Korea told to scrap HIV test on foreign teachers
By Jung Min-ho
The government remains slow in responding to calls for the removal of racist policies, running the risk of further alienating itself from global standards.
The latest case involves a New Zealand woman who brought her case to the U.N. Committee on the Elimination of Racial Discrimination (CERD) after she was denied a contract extension in 2009 for refusing to submit her HIV test results.
The U.N.-affiliated committee ruled Wednesday that the HIV testing of foreign teachers in Korea is a form of discrimination.
In reaction, the Ministry of Justice admitted that it was aware of the ruling through media reports.
"We have not received an official ruling through the Ministry of Foreign Affairs yet. We will make a decision on how to respond to the ruling after we receive it," a ministry official at the immigration control bureau said.
Meanwhile, calls for the abolition of the practice are increasing.
"This is racial discrimination," an English teacher from Northern Ireland, who refused to be named, said. "Why should only white, American and European people be subject to this? There is an insinuation here that white people are more promiscuous, and more inclined to take drugs than Korean people.
"If you want to protect young students, then you test everybody for drugs and HIV. Not just foreigners."
Another English teacher who works in Seoul agreed, saying, "It would be fine if the test is required for both Korean and English teachers.
"A lot of people feel it's an invasion of privacy and it perpetuates the stereotype of foreigners being ‘loose,'" she noted.
Korea has a history of restricting global trends to abolish discrimination.
It joined the international convention on CERD in 1978.
In its ruling, the U.N. committee called Korea's HIV testing policy an act of racism.
"The mandatory testing policy limited to foreign English teachers, who are not ethnically Korean, does not appear to be justified on public health grounds or any other grounds, and is a breach of the right to work without distinction of race, color, national or ethnic origin," it said.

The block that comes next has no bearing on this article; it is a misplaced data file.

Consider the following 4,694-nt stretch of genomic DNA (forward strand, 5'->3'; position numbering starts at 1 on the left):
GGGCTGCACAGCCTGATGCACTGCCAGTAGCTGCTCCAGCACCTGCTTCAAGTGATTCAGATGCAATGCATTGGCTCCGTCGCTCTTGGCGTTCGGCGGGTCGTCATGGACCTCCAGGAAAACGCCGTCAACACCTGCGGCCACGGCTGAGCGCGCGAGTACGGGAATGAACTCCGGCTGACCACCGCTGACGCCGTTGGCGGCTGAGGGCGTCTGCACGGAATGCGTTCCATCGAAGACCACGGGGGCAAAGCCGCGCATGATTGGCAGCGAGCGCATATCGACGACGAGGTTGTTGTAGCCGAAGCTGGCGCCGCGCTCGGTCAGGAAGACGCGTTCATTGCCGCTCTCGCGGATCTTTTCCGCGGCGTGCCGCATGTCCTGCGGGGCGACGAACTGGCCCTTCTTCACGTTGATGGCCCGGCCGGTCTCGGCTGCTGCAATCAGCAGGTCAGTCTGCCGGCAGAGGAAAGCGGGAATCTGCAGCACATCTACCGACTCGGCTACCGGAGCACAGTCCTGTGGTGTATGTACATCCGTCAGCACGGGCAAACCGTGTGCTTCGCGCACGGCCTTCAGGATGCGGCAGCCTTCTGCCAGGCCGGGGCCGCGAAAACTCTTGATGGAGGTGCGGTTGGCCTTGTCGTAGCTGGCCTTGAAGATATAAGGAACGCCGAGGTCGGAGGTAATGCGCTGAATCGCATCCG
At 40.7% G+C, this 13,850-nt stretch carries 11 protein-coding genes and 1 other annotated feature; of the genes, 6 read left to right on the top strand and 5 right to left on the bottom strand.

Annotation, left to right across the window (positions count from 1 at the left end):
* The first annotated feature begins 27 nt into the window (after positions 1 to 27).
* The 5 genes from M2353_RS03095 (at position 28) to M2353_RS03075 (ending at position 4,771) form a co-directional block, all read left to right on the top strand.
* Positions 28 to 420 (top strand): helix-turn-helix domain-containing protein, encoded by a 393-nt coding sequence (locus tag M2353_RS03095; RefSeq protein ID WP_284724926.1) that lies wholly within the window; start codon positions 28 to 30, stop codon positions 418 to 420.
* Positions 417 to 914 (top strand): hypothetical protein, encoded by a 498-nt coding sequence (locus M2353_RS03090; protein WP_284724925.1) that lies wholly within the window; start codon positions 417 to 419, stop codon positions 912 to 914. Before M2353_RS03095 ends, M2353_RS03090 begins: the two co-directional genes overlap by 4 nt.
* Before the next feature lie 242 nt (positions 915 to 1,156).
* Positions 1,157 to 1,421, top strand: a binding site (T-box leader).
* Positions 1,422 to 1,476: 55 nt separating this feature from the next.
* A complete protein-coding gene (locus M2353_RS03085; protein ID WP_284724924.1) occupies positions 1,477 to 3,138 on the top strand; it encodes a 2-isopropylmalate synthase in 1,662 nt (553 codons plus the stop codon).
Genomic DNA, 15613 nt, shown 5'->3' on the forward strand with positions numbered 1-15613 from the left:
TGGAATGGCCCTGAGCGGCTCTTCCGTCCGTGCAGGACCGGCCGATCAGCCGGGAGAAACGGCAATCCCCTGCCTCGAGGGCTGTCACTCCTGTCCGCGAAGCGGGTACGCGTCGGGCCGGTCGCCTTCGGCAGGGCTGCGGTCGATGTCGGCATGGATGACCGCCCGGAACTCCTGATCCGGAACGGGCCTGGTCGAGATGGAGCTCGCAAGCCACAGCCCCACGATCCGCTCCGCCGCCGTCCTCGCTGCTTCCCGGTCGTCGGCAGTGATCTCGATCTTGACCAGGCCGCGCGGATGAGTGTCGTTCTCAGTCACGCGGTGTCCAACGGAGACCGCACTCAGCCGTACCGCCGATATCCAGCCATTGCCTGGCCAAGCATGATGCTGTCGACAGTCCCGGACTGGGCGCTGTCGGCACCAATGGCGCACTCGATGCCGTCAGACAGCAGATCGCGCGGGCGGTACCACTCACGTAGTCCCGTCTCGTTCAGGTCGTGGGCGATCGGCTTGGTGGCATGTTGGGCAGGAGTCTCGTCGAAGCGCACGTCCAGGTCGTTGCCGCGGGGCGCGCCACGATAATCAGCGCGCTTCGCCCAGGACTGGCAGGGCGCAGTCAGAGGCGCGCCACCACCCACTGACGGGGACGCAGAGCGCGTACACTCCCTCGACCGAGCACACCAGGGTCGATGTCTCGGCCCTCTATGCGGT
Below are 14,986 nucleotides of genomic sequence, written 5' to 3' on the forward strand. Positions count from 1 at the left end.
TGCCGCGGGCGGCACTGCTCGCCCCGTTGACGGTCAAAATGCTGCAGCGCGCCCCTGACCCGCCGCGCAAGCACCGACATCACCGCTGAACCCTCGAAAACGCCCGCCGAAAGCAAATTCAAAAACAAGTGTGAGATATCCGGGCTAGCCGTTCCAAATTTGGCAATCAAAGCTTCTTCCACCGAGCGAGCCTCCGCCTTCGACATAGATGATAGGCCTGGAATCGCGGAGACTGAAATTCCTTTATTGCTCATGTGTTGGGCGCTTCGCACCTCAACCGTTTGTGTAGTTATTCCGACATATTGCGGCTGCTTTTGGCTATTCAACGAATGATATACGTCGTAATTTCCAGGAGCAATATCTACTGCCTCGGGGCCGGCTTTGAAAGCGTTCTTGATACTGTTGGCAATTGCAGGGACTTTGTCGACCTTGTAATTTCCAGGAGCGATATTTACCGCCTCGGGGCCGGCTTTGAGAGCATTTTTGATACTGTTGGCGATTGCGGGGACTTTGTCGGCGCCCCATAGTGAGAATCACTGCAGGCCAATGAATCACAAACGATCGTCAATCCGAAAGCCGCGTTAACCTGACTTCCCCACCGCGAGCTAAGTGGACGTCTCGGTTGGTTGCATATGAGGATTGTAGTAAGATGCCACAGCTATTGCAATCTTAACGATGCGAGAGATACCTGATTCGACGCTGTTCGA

The committee called on the Korean government to grant adequate compensation for the mental and material damages she suffered. It also urged the government to abolish the law that is "discriminatory and an affront to her dignity."
HIV and drug tests were introduced in 2007 for E-2 (foreign language instructor), E-6 (artistic performer) and E-9 (non-professional employment) visa holders.
The government later scrapped the requirement for E-6 and E-9 visa holders after facing criticism from international figures and organizations, including U.N. Secretary General Ban Ki-moon. Yet it still remains for E-2 visa holders.
The committee said the government should "counter any manifestations of xenophobia through stereotyping or stigmatizing of foreigners by public officials, the media and the public at large," and gave the country 90 days to inform the committee of the steps it has taken.
유엔 인종차별철폐위원회는 20일(현지시간) 지난 2009년 한국에서 뉴질랜드 여성을 영어강사로 재고용하는 조건으로 에이즈 검사를 받도록 요구한 것은 인권을 침해한 것이라며 한국 정부가 이 여성에게 정신적 물질적 피해 보상을 하라고 촉구했다.
유엔 인종차별철폐위는 외국인에게만 요구되는 2차 에이즈 검사를 거부해 재고용되지 않은 것은 인종차별이며 인간의 존엄성에 대한 모욕이라며 한국 정부는 한국 사람은 받지 않는 이 검사를 외국인이 받아야 하는 정당한 이유를 제시하지 않았다면서 이같이 밝혔다.
인종차별철폐위는 또 한국의 이 정책을 검토한 결과 공중보건이나 어떤 근거에서도 정당화될 수 없고 인종이나 피부색, 국적 등에 차별을 받지 않고 일할 수 있는 권리를 위배한 것이라면서 한국 정부는 외국인 고용에 대한 규제와 정책을 검토해 인종차별을 하는 법과 관행을 없애라고 요구했다.
인종차별철폐위는 또 공무원이나 언론, 일반 대중이 수치심 유발 등의 형태로 외국인 혐오증을 나타내는 것을 막아야 한다면서 한국정부는 90일 이내에 어떤 조처를 했는지 통보해달라고 말했다. (연합뉴스)